Village Math

As a participant of the Home Schooling movement I hear often from people the interest in more socialization for children.

It has been my experience to be involved with a group of parents who launched a mini-school with six children.  This was an excellant oportunity for our children to join in a home-based environment.

We initiated the project with dreams of using various parental interests and experiences in Waldorf and Montessori methods.  We also had the benefit of several participants being potential subject teachers.  And yet, with such a strong entry, of like-minded individuals we ultimately defeated ourselves by shifting from a democratic approach to one person being given charge, who then dictated the need for an employed teacher – a process that bankrupted the program within months.  We fell to in-fighting, prejudice towards male participation with small children, and argument about nutrition.  Actually, a healthy (and normal) debate though some saw it only as reason for leaving rather than a means to resolution.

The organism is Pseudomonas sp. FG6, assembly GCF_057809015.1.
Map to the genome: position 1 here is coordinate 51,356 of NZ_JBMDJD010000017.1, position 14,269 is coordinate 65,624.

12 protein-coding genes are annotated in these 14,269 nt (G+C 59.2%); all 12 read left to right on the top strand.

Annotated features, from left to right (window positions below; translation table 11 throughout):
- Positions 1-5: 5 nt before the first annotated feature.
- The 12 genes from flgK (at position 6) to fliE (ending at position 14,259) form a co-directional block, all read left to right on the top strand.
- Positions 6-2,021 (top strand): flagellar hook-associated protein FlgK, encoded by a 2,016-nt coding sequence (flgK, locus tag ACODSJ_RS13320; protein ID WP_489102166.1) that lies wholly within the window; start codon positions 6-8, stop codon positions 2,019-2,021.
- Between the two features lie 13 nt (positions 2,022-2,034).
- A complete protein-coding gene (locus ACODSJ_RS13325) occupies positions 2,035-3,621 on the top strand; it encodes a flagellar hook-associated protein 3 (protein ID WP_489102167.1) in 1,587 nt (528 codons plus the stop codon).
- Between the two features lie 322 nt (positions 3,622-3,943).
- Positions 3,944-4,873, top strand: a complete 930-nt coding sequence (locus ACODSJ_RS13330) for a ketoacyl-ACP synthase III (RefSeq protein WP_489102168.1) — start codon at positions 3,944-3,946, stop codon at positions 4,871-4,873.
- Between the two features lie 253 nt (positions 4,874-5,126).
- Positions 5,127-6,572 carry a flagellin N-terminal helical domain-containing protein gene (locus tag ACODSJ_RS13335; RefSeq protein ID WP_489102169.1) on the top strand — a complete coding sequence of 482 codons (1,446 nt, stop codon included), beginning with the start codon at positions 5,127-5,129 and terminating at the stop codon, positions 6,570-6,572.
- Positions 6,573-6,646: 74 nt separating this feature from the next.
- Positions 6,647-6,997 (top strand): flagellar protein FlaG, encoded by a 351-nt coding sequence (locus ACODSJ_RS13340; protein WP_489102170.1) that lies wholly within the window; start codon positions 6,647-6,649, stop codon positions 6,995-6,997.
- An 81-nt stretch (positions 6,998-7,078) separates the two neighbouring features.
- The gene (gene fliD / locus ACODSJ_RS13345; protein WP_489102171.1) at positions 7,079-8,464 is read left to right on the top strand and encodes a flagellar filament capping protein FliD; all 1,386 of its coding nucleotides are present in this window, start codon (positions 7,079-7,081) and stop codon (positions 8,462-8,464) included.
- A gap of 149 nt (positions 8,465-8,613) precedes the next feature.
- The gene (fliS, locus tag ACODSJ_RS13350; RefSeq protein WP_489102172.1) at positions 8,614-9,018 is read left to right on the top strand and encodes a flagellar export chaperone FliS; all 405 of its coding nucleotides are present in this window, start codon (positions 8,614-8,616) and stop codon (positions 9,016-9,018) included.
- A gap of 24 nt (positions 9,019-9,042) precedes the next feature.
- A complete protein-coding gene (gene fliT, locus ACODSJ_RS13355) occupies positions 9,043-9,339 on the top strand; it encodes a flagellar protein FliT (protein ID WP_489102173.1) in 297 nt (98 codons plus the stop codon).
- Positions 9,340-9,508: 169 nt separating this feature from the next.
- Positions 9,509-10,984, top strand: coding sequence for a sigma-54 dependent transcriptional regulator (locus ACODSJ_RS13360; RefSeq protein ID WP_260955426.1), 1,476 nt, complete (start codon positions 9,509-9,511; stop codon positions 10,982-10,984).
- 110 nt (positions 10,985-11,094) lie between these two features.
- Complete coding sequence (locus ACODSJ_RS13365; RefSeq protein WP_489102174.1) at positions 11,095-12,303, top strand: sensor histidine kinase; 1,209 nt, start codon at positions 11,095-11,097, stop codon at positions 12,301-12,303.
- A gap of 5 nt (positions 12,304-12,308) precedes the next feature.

It’s been said that it takes a village to raise a child.  In education, in trying to give our children the best creative path the same is true.  Teaching Tribally, gathering a group, utilizing the skills of the members, bringing in outside expertise as necessary.

Teaching Tribally is possible.  Challenging.  Rewarding.  Perhaps the best option.

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